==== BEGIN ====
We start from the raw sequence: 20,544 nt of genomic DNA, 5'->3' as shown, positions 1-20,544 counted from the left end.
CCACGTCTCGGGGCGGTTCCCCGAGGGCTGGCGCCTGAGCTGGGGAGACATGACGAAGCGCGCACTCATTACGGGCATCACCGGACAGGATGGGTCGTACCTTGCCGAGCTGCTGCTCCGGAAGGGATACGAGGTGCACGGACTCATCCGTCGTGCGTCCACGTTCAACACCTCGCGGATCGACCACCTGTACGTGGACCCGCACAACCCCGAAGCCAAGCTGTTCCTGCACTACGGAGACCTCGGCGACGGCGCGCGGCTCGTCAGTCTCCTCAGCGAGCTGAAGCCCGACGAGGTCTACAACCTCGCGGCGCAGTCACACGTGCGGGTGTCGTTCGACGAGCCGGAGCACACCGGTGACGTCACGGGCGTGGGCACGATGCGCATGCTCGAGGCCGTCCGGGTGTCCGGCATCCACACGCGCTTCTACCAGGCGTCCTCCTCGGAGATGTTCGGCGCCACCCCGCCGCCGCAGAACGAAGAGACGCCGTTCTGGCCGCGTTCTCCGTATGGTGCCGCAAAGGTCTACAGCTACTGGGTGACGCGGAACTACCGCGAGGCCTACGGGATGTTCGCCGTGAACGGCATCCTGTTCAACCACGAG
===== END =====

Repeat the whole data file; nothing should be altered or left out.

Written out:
We start from the raw sequence: 20,544 nt of genomic DNA, 5'->3' as shown, positions 1-20,544 counted from the left end.
CCACGTCTCGGGGCGGTTCCCCGAGGGCTGGCGCCTGAGCTGGGGAGACATGACGAAGCGCGCACTCATTACGGGCATCACCGGACAGGATGGGTCGTACCTTGCCGAGCTGCTGCTCCGGAAGGGATACGAGGTGCACGGACTCATCCGTCGTGCGTCCACGTTCAACACCTCGCGGATCGACCACCTGTACGTGGACCCGCACAACCCCGAAGCCAAGCTGTTCCTGCACTACGGAGACCTCGGCGACGGCGCGCGGCTCGTCAGTCTCCTCAGCGAGCTGAAGCCCGACGAGGTCTACAACCTCGCGGCGCAGTCACACGTGCGGGTGTCGTTCGACGAGCCGGAGCACACCGGTGACGTCACGGGCGTGGGCACGATGCGCATGCTCGAGGCCGTCCGGGTGTCCGGCATCCACACGCGCTTCTACCAGGCGTCCTCCTCGGAGATGTTCGGCGCCACCCCGCCGCCGCAGAACGAAGAGACGCCGTTCTGGCCGCGTTCTCCGTATGGTGCCGCAAAGGTCTACAGCTACTGGGTGACGCGGAACTACCGCGAGGCCTACGGGATGTTCGCCGTGAACGGCATCCTGTTCAACCACGAG